Model for Decision Making
Meeting Agendas and Notes
Letters to Community
Rollout of Duo Authentication Service for Added IT Security – July 13, 2015
Vice President for Information Systems and Technology John Charles sent a letter to the MIT community about the rollout of the Duo two-factor authentication service, which will protect systems, services and accounts for which a password alone provides insufficient security. Duo enrollment for staff and affiliates will be linked to the annual certificate renewal process.
July 13, 2015
To Members of the MIT Community,
Due to ever-growing increases in computing power, information technology (IT) security breaches are now commonplace. The availability of sophisticated password-cracking tools means that even strong passwords can be compromised. Passwords are secure only as long as they remain secret and that, in turn, is based on their being transported and stored securely. Recent vulnerabilities in the Internet’s underlying encryption systems demonstrate the risk of depending solely on passwords. Incidents at Internet service providers have also shown that passwords can be compromised from within the systems where they are being stored.
Two-factor authentication is a security mechanism used to protect systems, services and accounts for which a password alone provides insufficient security. It is based on the principle of something you know (your username and password) and something you have (your cell phone or a hardware token). Users are first prompted to authenticate with their username and password; they are then prompted for a second authentication step using their mobile phone or other device.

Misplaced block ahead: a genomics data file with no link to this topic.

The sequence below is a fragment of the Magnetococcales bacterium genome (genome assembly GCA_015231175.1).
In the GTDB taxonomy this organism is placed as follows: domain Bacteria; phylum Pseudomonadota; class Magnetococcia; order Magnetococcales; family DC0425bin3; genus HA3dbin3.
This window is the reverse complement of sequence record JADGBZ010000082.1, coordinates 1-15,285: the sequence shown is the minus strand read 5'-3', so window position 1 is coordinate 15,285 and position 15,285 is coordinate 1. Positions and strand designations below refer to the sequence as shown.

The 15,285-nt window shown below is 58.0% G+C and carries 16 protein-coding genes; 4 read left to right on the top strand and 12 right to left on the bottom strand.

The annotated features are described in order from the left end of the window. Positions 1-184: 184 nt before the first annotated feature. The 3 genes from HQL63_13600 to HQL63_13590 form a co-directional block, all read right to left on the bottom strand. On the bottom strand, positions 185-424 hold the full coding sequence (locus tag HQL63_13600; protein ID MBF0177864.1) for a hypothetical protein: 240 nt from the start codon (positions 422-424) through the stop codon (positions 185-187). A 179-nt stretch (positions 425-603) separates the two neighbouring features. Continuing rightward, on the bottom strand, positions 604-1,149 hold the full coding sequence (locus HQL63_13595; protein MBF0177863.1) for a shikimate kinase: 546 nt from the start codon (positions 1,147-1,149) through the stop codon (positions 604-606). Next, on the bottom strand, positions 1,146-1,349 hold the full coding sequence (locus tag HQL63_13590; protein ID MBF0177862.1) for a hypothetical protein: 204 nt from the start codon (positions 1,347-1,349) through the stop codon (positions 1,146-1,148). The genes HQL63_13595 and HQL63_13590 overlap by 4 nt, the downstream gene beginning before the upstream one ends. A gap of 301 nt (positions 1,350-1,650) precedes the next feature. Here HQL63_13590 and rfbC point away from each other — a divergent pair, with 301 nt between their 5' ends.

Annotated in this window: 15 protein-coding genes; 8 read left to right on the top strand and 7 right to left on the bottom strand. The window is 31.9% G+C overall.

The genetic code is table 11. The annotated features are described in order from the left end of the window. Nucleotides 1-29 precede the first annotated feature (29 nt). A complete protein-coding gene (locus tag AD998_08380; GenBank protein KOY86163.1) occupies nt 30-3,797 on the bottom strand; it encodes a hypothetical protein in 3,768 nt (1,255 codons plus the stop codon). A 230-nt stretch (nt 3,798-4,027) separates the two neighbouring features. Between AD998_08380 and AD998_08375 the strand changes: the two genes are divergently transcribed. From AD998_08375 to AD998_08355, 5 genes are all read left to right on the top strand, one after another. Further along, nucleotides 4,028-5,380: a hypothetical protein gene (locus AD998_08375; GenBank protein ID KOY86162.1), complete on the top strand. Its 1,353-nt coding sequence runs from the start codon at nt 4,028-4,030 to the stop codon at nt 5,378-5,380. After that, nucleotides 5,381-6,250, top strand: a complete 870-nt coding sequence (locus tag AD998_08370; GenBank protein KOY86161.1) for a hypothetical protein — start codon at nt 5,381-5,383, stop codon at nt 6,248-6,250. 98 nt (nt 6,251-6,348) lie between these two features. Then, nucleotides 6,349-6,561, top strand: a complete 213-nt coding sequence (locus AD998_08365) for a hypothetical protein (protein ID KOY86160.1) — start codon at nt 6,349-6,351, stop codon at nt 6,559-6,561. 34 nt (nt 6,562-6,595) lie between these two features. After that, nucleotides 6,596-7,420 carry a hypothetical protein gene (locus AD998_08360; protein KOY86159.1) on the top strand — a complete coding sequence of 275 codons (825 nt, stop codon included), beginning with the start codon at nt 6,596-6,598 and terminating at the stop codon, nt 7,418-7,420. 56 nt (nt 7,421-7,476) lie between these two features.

Starting this fall, MIT will begin to require the use of a two-factor authentication service called Duo for systems and applications accessed through the Touchstone authentication service, administrative access to systems managed by IS&T or located in IS&T data centers, and remote access to the MIT VPN. Duo authentication will be required from wherever you connect, whether via direct connection to MITnet, VPN, or from a remote address.
Rollout of Two-Factor Authentication
You will be prompted for the second authentication factor when using protocols such as Microsoft’s Remote Desktop Protocol (RDP) and Secure Shell (SSH) to access these systems.
Securing Sensitive Data in DLCs
To meet this recommendation for securing sensitive data, DLCs can:
IS&T also strongly recommends that, effective immediately, DLC-hosted systems be secured using two-factor authentication for remote access, thereby aligning IS&T and DLC remote access requirements across MITnet.
These changes will aid the Institute in better securing MIT’s IT environment.